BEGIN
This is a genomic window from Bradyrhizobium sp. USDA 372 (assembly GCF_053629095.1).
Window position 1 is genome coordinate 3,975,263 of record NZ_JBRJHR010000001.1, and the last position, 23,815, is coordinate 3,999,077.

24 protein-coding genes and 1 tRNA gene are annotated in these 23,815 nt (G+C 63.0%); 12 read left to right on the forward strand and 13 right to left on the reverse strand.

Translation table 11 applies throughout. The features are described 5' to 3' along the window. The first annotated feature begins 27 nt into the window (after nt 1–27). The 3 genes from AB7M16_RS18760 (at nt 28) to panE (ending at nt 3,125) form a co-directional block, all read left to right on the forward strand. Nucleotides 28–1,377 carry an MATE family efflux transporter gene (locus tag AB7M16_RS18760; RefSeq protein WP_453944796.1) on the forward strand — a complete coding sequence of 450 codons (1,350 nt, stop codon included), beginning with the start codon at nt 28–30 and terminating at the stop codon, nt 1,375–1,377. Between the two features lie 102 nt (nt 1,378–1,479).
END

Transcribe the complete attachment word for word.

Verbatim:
This is a genomic window from Bradyrhizobium sp. USDA 372 (assembly GCF_053629095.1).
Window position 1 is genome coordinate 3,975,263 of record NZ_JBRJHR010000001.1, and the last position, 23,815, is coordinate 3,999,077.

24 protein-coding genes and 1 tRNA gene are annotated in these 23,815 nt (G+C 63.0%); 12 read left to right on the forward strand and 13 right to left on the reverse strand.

Translation table 11 applies throughout. The features are described 5' to 3' along the window. The first annotated feature begins 27 nt into the window (after nt 1–27). The 3 genes from AB7M16_RS18760 (at nt 28) to panE (ending at nt 3,125) form a co-directional block, all read left to right on the forward strand. Nucleotides 28–1,377 carry an MATE family efflux transporter gene (locus tag AB7M16_RS18760; RefSeq protein WP_453944796.1) on the forward strand — a complete coding sequence of 450 codons (1,350 nt, stop codon included), beginning with the start codon at nt 28–30 and terminating at the stop codon, nt 1,375–1,377. Between the two features lie 102 nt (nt 1,378–1,479).